Tinted sunlight creams through the front door.
You smell like boiled milk and my fingers can’t seem
to stop finding glitter in my hair – blue, green, pink
the more I search, the more I want to discover. I want
to peel off my skin and hose it down on the grass each
morning, I want to throw red paint at the sky. I want to
carve out my fingernails and feed them to the birds
but there’s a glue between me and the shadows I came from
the ginger-flavoured crypt I go to sleep in every night.
There is some brilliant detail in you that I can’t solve
I don’t think I can now, carnivorous me, I’m sorry I ate you
when I had the chance. Funny, you tasted like chai musk
and it makes me cry every time. I want to walk up
a hill that never ends, wash my feet with mud from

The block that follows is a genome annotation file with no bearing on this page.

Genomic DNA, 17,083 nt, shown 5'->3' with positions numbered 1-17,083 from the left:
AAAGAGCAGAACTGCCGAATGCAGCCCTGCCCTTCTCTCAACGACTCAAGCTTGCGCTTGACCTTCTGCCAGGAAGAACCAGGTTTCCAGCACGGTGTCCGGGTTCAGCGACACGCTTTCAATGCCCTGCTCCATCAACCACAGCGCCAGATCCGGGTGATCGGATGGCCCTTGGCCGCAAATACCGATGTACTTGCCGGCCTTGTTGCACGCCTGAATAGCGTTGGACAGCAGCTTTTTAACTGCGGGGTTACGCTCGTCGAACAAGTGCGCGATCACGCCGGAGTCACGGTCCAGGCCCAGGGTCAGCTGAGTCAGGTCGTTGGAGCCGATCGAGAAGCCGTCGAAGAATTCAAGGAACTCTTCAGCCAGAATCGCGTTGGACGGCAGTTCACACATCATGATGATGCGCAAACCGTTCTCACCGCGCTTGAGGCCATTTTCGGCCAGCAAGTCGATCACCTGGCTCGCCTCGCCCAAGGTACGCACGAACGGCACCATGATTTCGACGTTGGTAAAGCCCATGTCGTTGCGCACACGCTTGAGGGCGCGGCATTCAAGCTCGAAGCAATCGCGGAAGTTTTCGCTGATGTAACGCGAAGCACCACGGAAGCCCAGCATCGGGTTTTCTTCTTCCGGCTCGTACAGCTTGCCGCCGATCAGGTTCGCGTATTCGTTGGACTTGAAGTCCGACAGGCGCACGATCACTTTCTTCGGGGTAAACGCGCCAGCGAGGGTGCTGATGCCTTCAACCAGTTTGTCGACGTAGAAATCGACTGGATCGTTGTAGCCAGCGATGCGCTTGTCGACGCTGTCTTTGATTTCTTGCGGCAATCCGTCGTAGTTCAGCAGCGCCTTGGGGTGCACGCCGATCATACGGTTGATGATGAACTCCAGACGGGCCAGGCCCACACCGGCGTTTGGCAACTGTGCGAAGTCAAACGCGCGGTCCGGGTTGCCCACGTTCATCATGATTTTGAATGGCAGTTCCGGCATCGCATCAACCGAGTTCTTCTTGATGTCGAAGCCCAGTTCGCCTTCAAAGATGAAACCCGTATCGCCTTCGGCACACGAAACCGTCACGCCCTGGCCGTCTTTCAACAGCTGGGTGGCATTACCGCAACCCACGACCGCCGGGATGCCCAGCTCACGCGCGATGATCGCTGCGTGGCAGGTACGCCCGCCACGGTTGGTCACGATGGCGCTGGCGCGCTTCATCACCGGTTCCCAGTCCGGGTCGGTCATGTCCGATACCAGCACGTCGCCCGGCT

the end of a river. The walls in the house feel summer’s
at an end, paint drying in bumps underneath my palms.
Each tile is cracked, each mirror glistens in response.
There’s a rot in the garden, a symphony of fruit
half-buried in the soil. The roof falls down every time
I leave. I used to think it was easy. I used to think
milk never curdled if you left it out overnight.
Ankita Bellary is a writer and dessert-enthusiast from Brisbane, where she is currently studying law and writing. She enjoys exploring suburban life, her cultural heritage, family, and the natural environment in her work. Her poetry has been published in Pencilled In, The Tundish Review and Djed Press, and she is currently writing a screenplay for a comedy film.